after a error screen that is as useful as most Windows error messages (as in, not very)
              Not one to quote myself... but apparently these days Windows is actually a bit more informative than even Gnome-Shell and gives you an error keyword to at least search online with http://i.imgur.com/lk57d.jpg

              Although the restarting thing is pretty drastic lol.

              Comment


              • #52
                Originally posted by ElderSnake View Post
                Hello random GNOME dev? Hehe.
                If time permitted, that would likely be true. Unfortunately, it is not.

                Anyway for me, and it seems many others, it's more the "GNOME brand" and "shaping the user experience"... kind of thing they keep spouting. I'm sure for some this seems like a great vision but it doesn't feel right. To me. But hey, that's why I use KDE nowadays. I'm just giving my views.
                I have no problem with people disagreeing. It's the bitching and name calling that ticks me off. If their vision does not fit yours (people in general, not you in particular) then switch to something else. I was a hardcore Ubuntu-user for quite a few years. But since I felt they were going in the wrong direction, I switched to Fedora a few releases ago. And that was the end of that.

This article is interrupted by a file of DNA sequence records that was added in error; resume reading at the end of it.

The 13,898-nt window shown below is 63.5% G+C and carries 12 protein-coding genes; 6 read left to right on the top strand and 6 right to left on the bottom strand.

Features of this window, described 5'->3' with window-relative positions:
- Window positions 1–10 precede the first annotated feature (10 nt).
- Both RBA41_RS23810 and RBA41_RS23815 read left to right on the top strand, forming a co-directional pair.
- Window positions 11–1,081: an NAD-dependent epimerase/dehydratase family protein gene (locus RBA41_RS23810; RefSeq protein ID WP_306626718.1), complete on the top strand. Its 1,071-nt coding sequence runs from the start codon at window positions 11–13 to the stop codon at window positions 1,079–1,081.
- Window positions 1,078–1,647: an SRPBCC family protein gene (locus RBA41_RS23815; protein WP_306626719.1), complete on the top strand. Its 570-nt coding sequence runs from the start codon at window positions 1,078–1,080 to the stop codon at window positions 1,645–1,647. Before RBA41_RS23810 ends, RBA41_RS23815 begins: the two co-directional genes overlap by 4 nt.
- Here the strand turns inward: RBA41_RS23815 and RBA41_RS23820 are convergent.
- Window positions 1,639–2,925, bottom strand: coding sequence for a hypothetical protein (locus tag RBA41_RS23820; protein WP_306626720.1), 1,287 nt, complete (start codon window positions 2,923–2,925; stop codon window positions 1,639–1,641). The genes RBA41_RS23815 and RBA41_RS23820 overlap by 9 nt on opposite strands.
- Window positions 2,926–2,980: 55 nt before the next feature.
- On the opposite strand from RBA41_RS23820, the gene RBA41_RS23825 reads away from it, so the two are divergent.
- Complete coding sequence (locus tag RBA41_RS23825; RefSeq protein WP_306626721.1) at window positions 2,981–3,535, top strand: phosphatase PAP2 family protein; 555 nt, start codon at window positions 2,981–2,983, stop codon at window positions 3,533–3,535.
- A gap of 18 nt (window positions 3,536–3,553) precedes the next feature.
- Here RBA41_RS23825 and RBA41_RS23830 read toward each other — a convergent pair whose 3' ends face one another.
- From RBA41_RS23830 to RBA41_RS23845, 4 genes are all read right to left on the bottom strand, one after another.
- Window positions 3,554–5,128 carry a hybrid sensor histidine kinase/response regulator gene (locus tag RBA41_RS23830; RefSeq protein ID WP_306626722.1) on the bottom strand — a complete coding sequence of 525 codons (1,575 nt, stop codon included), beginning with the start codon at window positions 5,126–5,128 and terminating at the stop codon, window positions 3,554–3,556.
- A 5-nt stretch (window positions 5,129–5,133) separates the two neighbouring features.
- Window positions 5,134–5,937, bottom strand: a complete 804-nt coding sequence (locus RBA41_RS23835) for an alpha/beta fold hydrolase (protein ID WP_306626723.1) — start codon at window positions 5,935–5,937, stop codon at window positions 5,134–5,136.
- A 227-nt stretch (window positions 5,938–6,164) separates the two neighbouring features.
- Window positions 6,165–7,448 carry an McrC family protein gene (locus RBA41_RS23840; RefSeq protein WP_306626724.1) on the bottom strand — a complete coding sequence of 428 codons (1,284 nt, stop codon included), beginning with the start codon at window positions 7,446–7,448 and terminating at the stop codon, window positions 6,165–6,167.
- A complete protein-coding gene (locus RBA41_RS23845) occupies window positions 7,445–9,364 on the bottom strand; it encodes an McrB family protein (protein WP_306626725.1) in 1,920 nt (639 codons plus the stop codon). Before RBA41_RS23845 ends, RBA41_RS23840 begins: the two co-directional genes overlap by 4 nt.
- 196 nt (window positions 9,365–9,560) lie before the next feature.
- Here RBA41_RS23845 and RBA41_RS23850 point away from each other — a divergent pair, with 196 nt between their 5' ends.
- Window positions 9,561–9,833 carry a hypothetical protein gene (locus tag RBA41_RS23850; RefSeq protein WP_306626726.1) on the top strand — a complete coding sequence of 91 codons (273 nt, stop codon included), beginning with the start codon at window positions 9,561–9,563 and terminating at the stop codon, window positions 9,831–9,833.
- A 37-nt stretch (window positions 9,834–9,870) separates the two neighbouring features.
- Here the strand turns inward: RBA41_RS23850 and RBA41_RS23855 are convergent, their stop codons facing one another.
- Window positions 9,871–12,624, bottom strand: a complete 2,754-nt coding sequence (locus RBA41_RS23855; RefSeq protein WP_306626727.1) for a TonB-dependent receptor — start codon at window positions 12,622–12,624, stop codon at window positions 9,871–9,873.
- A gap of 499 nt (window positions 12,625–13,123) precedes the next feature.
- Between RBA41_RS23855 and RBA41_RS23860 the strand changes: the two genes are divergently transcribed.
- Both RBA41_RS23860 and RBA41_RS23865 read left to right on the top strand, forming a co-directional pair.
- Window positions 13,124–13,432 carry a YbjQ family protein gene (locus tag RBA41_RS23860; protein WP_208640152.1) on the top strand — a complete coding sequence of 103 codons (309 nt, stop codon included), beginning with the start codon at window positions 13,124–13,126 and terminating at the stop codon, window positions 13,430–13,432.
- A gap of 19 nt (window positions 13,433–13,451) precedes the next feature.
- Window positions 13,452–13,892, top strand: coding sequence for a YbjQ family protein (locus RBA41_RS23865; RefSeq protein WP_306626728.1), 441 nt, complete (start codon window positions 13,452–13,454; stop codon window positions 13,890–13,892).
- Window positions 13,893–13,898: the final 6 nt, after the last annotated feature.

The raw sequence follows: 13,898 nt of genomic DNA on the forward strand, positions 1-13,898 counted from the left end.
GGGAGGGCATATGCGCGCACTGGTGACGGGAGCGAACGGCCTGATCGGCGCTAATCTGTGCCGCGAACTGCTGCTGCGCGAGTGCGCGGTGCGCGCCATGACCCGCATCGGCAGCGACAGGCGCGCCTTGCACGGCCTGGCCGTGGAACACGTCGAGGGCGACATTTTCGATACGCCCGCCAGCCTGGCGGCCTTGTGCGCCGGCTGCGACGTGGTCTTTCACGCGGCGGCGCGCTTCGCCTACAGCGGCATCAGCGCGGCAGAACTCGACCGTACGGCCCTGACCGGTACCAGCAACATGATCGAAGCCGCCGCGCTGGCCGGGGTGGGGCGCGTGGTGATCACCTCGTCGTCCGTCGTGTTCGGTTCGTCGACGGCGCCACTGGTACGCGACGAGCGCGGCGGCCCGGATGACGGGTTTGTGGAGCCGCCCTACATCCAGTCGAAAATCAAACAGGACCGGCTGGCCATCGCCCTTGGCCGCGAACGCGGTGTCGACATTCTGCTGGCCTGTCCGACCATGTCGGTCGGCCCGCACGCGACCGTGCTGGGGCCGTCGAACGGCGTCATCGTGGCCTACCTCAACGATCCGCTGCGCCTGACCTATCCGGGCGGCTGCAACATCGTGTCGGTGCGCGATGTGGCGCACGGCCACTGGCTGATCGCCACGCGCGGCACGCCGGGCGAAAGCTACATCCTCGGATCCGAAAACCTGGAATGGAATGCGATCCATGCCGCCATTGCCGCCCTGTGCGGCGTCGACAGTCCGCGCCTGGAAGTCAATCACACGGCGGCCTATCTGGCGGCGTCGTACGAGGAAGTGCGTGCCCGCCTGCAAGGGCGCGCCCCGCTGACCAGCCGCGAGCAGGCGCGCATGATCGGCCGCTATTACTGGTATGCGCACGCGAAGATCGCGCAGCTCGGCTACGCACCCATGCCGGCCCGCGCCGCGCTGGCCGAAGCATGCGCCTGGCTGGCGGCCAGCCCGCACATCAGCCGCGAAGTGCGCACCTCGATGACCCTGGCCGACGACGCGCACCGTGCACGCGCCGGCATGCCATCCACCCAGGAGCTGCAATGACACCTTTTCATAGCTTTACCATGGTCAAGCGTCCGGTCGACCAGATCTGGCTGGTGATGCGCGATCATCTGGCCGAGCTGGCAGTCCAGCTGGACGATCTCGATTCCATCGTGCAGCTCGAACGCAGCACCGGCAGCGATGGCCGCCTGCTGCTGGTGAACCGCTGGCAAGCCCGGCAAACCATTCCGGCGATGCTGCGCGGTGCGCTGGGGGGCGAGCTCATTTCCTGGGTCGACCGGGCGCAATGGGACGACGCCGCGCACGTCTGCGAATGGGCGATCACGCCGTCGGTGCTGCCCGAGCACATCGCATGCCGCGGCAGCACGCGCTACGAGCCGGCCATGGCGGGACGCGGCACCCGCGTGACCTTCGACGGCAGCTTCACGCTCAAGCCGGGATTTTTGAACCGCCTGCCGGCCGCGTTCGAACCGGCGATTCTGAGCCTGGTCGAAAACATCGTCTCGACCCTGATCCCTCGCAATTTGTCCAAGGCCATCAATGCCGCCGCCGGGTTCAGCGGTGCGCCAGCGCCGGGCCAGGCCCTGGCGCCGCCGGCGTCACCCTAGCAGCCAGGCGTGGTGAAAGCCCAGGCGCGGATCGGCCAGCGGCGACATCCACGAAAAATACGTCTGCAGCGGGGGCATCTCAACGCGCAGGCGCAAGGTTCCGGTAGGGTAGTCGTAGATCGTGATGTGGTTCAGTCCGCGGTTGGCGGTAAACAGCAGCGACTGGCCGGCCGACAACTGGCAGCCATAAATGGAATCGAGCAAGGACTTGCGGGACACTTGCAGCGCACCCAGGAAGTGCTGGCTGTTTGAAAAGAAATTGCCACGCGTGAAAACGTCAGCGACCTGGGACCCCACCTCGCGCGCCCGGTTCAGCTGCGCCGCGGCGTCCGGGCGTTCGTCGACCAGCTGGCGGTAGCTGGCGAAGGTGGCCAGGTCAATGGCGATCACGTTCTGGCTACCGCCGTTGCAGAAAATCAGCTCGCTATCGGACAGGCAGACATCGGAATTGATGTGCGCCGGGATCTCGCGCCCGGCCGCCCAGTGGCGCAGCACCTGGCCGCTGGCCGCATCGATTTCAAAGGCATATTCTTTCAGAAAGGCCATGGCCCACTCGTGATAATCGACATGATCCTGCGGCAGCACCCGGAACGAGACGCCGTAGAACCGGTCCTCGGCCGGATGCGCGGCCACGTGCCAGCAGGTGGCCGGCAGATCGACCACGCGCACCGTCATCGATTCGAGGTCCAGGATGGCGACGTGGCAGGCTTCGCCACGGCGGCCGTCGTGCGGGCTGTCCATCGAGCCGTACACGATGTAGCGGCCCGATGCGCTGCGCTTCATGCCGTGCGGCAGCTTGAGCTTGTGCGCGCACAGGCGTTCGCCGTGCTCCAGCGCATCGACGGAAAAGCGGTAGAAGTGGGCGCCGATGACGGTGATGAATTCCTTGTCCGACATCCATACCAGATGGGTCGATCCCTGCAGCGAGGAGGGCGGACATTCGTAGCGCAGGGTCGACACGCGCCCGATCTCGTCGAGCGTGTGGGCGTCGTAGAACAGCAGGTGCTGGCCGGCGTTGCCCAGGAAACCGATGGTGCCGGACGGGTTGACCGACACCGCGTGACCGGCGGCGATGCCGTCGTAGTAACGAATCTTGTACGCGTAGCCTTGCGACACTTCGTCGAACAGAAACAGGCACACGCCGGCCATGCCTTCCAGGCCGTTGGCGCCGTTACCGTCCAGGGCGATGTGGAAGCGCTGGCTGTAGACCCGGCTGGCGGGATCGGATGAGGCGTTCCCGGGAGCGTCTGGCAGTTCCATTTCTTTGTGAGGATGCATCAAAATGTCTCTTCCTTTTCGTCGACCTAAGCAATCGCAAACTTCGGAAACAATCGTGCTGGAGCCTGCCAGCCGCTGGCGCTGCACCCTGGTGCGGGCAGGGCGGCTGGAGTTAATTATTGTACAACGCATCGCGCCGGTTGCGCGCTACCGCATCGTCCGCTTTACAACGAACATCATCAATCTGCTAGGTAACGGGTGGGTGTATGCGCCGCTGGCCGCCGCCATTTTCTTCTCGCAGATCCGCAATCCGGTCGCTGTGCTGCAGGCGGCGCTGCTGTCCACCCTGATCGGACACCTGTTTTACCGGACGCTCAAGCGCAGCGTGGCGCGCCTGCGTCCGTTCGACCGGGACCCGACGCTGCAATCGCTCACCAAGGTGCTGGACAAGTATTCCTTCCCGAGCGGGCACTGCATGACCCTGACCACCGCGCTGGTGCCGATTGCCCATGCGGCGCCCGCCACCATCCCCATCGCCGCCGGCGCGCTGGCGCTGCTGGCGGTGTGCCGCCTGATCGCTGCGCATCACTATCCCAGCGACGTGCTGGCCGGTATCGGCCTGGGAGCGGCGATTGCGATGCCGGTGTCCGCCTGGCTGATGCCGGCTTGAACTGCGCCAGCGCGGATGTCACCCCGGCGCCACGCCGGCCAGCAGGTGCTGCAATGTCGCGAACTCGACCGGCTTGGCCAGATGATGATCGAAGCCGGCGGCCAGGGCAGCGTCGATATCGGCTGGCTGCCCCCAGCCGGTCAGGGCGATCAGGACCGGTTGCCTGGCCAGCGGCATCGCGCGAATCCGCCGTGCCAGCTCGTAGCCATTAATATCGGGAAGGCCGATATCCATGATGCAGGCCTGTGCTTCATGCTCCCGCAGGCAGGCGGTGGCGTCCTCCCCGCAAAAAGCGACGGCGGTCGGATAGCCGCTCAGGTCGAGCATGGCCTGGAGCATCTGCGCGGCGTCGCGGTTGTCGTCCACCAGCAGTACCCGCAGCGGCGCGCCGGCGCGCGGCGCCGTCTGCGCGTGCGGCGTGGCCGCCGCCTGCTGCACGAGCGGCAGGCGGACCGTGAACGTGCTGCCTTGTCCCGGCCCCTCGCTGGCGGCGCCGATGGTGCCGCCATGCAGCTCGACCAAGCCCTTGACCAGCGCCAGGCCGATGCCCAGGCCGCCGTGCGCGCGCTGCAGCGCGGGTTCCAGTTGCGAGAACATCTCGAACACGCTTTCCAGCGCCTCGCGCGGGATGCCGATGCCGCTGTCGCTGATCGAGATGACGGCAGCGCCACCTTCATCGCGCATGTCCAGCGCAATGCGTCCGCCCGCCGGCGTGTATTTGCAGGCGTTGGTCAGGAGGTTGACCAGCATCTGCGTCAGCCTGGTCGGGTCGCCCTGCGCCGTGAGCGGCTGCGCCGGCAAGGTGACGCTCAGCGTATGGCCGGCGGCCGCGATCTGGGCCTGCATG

But why? For example in KDE, if Plasma desktop crashes, it restarts itself and everything else is still running just fine. So, minor annoyance to the user, but everything still intact.
                Any time something goes boom in Gnome-Shell, in my experience, after a error screen that is as useful as most Windows error messages (as in, not very) you end up back at the login manager and have to start again.

                Also I actually don't mind Unity when its working well. But it's a concern to me why someone would build a desktop into a, at times, fragile accelerated environment when instead you could build the desktop itself and then add the compositing integration.
                GS/Mutter have been very stable to me, so I have not seen that error message. I am just saying that I don't see it as a problem that software builds on other software. All software on my machine is tied to some other piece of software. If anything lower in the chain falls over, everything on top of it will obviously do too. GS sitting on top of Mutter is really no different than all environments sitting on top of X, which sits on top of the kernel, and so on.
                Modularity is of course nice when it makes sense. If it is trivial to make something modular, then go ahead. Often, it is not, so unless you have good reasons to make your software modular, the problems are likely to be bigger than the benefits. Since I can think of zero benefits to GNOME to have GS running on anything other than Mutter, I can see why they did as they did.

                Comment


                • #53
                  Originally posted by ElderSnake View Post
                  [...]
                  Anyway for me, and it seems many others, it's more the "GNOME brand" and "shaping the user experience"... kind of thing they keep spouting. I'm sure for some this seems like a great vision but it doesn't feel right. To me. But hey, that's why I use KDE nowadays. I'm just giving my views.
                  [...]
                  if their policy of "shaping the user experience" is so strict like your pretending it to be, why did they even work on extension support for gnome3? This doesn't make any sense. The configurability of gnome 2 is actually considerable worse than it is in Gnome 3.